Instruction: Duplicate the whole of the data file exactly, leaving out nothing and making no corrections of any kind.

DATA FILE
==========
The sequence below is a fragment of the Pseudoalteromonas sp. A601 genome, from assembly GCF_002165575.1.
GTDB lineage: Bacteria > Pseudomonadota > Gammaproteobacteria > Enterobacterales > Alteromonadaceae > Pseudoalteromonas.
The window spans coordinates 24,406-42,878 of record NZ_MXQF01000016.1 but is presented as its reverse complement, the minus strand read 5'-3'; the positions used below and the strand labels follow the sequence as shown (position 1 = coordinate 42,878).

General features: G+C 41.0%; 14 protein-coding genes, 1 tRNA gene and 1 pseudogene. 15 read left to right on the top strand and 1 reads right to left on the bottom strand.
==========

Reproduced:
The sequence below is a fragment of the Pseudoalteromonas sp. A601 genome, from assembly GCF_002165575.1.
GTDB lineage: Bacteria > Pseudomonadota > Gammaproteobacteria > Enterobacterales > Alteromonadaceae > Pseudoalteromonas.
The window spans coordinates 24,406-42,878 of record NZ_MXQF01000016.1 but is presented as its reverse complement, the minus strand read 5'-3'; the positions used below and the strand labels follow the sequence as shown (position 1 = coordinate 42,878).

General features: G+C 41.0%; 14 protein-coding genes, 1 tRNA gene and 1 pseudogene. 15 read left to right on the top strand and 1 reads right to left on the bottom strand.